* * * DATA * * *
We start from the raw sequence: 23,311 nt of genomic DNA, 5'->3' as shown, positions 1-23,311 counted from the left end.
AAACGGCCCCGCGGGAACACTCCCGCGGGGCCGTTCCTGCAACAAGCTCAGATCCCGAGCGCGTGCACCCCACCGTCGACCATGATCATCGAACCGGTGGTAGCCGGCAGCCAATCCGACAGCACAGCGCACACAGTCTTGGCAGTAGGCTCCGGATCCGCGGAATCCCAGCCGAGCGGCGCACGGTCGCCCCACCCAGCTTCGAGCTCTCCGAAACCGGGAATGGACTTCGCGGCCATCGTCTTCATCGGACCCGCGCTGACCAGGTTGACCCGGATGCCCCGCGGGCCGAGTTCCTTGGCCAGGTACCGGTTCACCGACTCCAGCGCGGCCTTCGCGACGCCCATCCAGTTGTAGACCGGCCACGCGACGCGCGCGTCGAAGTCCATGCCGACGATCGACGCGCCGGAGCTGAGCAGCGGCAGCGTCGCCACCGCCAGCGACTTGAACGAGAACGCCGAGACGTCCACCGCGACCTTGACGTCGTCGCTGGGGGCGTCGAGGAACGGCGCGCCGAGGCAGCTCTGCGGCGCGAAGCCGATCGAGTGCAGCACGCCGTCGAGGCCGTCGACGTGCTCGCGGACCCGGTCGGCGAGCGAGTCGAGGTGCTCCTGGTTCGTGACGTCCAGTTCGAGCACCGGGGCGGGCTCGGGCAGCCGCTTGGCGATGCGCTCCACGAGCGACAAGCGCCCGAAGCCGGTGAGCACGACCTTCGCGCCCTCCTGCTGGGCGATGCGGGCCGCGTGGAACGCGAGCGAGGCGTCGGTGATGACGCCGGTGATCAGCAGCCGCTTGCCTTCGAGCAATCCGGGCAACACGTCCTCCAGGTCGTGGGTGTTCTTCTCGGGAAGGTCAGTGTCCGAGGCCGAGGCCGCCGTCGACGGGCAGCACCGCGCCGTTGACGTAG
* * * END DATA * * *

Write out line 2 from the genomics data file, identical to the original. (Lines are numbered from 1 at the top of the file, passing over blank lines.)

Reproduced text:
AAACGGCCCCGCGGGAACACTCCCGCGGGGCCGTTCCTGCAACAAGCTCAGATCCCGAGCGCGTGCACCCCACCGTCGACCATGATCATCGAACCGGTGGTAGCCGGCAGCCAATCCGACAGCACAGCGCACACAGTCTTGGCAGTAGGCTCCGGATCCGCGGAATCCCAGCCGAGCGGCGCACGGTCGCCCCACCCAGCTTCGAGCTCTCCGAAACCGGGAATGGACTTCGCGGCCATCGTCTTCATCGGACCCGCGCTGACCAGGTTGACCCGGATGCCCCGCGGGCCGAGTTCCTTGGCCAGGTACCGGTTCACCGACTCCAGCGCGGCCTTCGCGACGCCCATCCAGTTGTAGACCGGCCACGCGACGCGCGCGTCGAAGTCCATGCCGACGATCGACGCGCCGGAGCTGAGCAGCGGCAGCGTCGCCACCGCCAGCGACTTGAACGAGAACGCCGAGACGTCCACCGCGACCTTGACGTCGTCGCTGGGGGCGTCGAGGAACGGCGCGCCGAGGCAGCTCTGCGGCGCGAAGCCGATCGAGTGCAGCACGCCGTCGAGGCCGTCGACGTGCTCGCGGACCCGGTCGGCGAGCGAGTCGAGGTGCTCCTGGTTCGTGACGTCCAGTTCGAGCACCGGGGCGGGCTCGGGCAGCCGCTTGGCGATGCGCTCCACGAGCGACAAGCGCCCGAAGCCGGTGAGCACGACCTTCGCGCCCTCCTGCTGGGCGATGCGGGCCGCGTGGAACGCGAGCGAGGCGTCGGTGATGACGCCGGTGATCAGCAGCCGCTTGCCTTCGAGCAATCCGGGCAACACGTCCTCCAGGTCGTGGGTGTTCTTCTCGGGAAGGTCAGTGTCCGAGGCCGAGGCCGCCGTCGACGGGCAGCACCGCGCCGTTGACGTAG